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Sunday, February 26, 2017

Frugal Vs Frugal

Posted by Tim Stobbs on September 4, 2008

Frugal Trader over at Million Dollar Journey just posted his annual expenses.  So I thought what the hell, let’s do a little comparison between us.   This is mostly for entertainment value and also to show frugal is a completely a personal decision.

Expenses (on an annual basis): FT numbers are first and mine are second.

Housing Expenses: FT $24,500, CD $22,050

  • Mortgage: FT $14,300, CD $13,300
  • Property tax: FT $3,000, CD $3400
  • Maintenance/Furnishings/Upgrades: FT $3,600, CD$3000
  • Utilities: FT $3,600, CD $2350

Car Expenses: FT $6,280, CD $2450

  • Car payment: FT $0, CD $0
  • Gasoline: FT $3,600, CD $1400 (also includes bus pass)
  • Maintenance: FT $2,400, CD $1000
  • Registration: FT $280, CD $50 (license only, registration is included in insurance)

Home Essentials: FT $2,010, CD $1430

  • TV/Internet/Landline phone: FT $1,440, CD $1300
  • Cell phones: FT $570, CD $130

Food and Booze:  FT $7,800, CD $3600

  • Groceries: FT $6,000, CD $3600
  • Entertaining/Eating Out: FT$1,800, CD $0 (Included in spending below)

Insurance: $FT 3,590, CD $2000

  • Home: FT $460. CD $800
  • Automobile (for 2): FT $1,750, CD $800 (one car)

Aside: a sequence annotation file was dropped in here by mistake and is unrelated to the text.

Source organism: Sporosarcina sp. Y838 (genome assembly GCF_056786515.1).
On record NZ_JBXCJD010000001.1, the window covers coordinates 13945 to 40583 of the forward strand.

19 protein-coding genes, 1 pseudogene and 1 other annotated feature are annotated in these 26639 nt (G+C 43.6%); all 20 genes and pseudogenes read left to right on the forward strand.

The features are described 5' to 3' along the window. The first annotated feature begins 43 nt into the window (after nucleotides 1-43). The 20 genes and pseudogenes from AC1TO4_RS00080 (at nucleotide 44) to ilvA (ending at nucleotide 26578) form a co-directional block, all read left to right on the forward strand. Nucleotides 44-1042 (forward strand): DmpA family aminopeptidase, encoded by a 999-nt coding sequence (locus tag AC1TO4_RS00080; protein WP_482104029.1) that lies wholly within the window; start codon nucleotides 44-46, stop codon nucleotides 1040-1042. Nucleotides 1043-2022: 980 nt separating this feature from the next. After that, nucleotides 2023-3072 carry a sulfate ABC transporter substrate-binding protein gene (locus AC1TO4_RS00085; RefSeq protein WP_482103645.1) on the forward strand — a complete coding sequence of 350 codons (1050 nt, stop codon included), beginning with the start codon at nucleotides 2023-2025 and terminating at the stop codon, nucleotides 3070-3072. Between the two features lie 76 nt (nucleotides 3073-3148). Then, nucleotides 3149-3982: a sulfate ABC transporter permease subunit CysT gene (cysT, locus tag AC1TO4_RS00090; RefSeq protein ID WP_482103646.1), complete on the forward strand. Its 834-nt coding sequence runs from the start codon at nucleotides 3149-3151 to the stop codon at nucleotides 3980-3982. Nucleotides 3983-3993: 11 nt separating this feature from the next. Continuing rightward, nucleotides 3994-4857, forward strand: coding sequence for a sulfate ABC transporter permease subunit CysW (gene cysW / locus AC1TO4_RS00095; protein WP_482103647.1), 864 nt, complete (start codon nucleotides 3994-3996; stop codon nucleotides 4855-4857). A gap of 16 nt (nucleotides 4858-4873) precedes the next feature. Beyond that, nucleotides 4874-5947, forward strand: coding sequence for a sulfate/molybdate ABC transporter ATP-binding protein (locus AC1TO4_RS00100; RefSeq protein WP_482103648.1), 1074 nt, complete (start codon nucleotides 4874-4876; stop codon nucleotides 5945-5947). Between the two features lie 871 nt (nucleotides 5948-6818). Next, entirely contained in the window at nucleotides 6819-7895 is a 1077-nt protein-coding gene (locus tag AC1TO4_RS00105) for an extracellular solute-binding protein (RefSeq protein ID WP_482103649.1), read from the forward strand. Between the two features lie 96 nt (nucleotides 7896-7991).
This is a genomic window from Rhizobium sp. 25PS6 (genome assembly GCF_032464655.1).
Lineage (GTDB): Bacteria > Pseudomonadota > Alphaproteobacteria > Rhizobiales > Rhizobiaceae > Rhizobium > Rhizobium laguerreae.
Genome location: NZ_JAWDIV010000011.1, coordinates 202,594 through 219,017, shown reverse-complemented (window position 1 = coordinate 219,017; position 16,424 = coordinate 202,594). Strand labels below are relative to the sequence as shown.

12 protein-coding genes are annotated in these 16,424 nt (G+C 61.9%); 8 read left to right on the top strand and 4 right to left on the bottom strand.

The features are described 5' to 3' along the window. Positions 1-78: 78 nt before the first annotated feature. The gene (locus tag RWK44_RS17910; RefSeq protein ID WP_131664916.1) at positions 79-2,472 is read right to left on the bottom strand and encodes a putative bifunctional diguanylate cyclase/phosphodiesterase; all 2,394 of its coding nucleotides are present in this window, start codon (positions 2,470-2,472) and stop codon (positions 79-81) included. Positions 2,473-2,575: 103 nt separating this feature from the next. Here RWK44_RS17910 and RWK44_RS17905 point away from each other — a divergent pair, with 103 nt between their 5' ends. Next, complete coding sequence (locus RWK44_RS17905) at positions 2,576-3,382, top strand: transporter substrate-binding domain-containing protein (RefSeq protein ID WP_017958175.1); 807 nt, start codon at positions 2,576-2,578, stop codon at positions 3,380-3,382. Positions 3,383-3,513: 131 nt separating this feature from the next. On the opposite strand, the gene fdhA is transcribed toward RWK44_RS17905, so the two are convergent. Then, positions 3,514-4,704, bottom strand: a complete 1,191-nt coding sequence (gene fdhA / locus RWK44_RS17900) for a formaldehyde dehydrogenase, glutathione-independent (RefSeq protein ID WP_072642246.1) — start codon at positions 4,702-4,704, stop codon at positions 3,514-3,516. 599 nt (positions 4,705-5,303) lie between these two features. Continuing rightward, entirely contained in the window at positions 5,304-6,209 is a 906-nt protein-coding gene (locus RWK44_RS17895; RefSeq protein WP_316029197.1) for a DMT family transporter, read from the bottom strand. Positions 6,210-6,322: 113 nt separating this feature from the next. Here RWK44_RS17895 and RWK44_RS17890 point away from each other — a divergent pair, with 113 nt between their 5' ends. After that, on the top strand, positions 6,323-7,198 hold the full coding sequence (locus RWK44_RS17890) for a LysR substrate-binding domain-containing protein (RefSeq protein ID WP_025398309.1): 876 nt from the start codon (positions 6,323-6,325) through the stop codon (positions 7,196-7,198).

• Life: FT $420, CD $400
  • Disability insurance: FT $960, CD $390

Spending: FT $3,600, CD $7000

  • Personal spending/shopping: FT $3,600, CD $7000 ($3800 us, $2800 kids, $400 misc)

Other Expenses: FT $3,200, CD $1500

  • Charity: FT $2,000, CD $0 (This comes out of spending above)
  • Gifts: FT $1,200, CD $1500

Total Annual Expense: FT $50,980, CD $40,030

Wow that was entertaining to put together.  I noticed right off FT and I tend to break up our money a little differently hence some of the differences (like my spending is higher, but FT has a eat out catagory).   We both don’t have childcare costs (I won’t for a while until my wife decides to stop running the daycare out the house).  Also the daycare requires additional insurance so I get stuck with a bit more of an expensive home policy.

The obvious differences are my food spending is cheaper, I don’t have a second car, I only have one cell phone and my utility bills are cheaper.  Also I would guess on an overall basis FT give more to charity than me ( I don’t track a exact number but likely a couple of hundred dollars a year when FT is a couple of thousand).

What is most interesting to me the rest is very similar.  We both spend most of our income on housing so when you pull kid costs and mortgage costs out during our early retirements we should both be able to live off a fairly low income.  So there you go folks a plan for early retirement.  Keep your costs down.  Or you could do like Jacob over at Early Retirement Extreme and move into a trailer to save half his living costs.

Comments

13 Responses to “Frugal Vs Frugal”
  1. That was very entertaining! One thing I didn’t add to my expenses was the cost of raising the little one.

    I still can’t get over how little you spend on food! I need to take some lessons from you guys.

  2. Canadian Dream says: